J. E. Pinto: I got married at age twenty. Six weeks later, my husband fell ill with what turned out to be Lou Gehrig’s disease. We were living in a pretty rough neighborhood, struggling to get by; I was in college and my husband couldn’t work. So since we were at home a lot, our house became the hangout for kids and teens who needed fill-in meals and bits of advice, help with homework and laundry, air for their bike tires and Band-Aids for their skinned knees, while their parents were either off working or doing crazy stuff. I had started writing The Bright Side of Darkness as a short story for a high school English class. But the experiences I had mentoring neighborhood kids over the next several years broadened the scope of the tale as I lengthened it into a novel. The deepest takeaway of the book is the importance of mentoring. Not everyone is cut out to be a foster parent, but everyone can reach out to their neighbors or nephews or their children’s friends. Some people can be tutors or coaches, some can offer to drive kids to church outings or cook hot dogs at Scout camp, some can put away school library books behind the scenes and never see kids face to face. The point is, our world will be better if everybody pitches in. Nothing will get done while people choose to sit around and complain about how kids are lazy and disrespectful, and the crime rate is too high.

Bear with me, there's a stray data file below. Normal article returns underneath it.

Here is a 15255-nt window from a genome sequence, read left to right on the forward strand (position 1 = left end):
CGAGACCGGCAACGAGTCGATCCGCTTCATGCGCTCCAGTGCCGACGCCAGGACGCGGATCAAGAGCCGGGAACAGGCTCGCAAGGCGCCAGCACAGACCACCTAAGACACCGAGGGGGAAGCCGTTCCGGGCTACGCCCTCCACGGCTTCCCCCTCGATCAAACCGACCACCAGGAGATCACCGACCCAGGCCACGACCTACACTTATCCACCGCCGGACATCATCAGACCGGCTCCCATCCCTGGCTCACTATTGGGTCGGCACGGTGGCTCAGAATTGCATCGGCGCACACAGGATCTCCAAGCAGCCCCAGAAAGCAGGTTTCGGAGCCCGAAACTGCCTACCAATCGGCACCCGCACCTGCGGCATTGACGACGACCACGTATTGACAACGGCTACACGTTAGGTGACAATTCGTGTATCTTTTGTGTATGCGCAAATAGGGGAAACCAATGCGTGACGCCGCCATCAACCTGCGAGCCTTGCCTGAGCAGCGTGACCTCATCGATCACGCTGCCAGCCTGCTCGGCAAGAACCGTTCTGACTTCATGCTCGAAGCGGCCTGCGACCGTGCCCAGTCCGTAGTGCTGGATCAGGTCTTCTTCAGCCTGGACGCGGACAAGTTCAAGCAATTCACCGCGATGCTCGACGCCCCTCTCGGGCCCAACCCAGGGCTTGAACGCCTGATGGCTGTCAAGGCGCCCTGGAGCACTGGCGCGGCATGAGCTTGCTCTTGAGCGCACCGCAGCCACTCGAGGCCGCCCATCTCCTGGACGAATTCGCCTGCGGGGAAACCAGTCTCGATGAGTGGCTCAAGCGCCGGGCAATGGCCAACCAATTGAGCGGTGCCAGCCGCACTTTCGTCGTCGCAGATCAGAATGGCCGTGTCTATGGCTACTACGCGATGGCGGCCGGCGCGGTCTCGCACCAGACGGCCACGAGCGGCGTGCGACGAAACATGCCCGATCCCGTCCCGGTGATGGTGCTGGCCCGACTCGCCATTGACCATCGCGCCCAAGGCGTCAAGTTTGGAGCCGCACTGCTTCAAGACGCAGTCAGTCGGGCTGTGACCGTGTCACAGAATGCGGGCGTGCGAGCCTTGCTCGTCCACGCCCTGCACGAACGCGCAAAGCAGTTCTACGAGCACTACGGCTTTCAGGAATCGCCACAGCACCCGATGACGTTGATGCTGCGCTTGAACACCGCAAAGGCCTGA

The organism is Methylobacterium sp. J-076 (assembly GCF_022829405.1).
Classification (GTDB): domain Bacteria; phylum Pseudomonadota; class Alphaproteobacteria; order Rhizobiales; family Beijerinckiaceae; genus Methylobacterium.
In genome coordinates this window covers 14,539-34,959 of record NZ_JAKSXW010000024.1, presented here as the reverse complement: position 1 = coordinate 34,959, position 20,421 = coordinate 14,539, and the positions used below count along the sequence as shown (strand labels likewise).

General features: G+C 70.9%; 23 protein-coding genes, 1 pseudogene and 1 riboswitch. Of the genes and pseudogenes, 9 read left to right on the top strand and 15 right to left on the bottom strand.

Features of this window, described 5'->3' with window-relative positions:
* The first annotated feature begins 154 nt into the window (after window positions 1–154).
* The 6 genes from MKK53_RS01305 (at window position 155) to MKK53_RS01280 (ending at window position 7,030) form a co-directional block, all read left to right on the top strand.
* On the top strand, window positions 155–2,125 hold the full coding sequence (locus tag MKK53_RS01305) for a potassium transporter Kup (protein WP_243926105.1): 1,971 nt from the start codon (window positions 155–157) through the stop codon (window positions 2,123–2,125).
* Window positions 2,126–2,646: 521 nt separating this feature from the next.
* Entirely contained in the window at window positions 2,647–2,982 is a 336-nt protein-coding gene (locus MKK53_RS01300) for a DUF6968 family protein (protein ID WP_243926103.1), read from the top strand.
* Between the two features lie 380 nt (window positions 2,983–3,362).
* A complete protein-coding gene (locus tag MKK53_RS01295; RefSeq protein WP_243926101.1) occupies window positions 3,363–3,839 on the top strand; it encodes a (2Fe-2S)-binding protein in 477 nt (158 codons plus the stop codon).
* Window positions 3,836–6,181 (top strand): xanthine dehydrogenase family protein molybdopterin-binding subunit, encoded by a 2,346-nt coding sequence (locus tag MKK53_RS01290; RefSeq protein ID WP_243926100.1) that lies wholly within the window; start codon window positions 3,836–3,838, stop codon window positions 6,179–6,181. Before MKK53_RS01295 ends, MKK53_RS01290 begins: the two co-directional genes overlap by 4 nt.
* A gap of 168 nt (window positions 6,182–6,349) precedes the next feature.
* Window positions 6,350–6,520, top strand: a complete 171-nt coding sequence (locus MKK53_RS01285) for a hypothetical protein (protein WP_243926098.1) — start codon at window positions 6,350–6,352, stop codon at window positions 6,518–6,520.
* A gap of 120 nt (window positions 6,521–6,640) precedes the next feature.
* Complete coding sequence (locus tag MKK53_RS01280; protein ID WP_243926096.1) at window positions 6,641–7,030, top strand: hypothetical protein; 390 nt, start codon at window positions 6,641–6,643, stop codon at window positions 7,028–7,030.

Rev. Rebecca: Will there be a sequel to The Bright Side of Darkness? Are you working on any either projects or other books right now?
J.E. Pinto: People have asked for a sequel to The Bright Side of Darkness. That may happen someday if the inspiration strikes me. So far, it has not. That may be because I have a day job as a freelance braille textbook proofreader and an eleven-year-old daughter who still needs a lot of time and attention. Right now, I’m promoting this book and working on blog posts and other small projects. To write a novel, I have to completely immerse myself in the characters for long stretches of time. I’m lucky if I get an hour here and there to myself these days to write. When times are different, I may feel differently.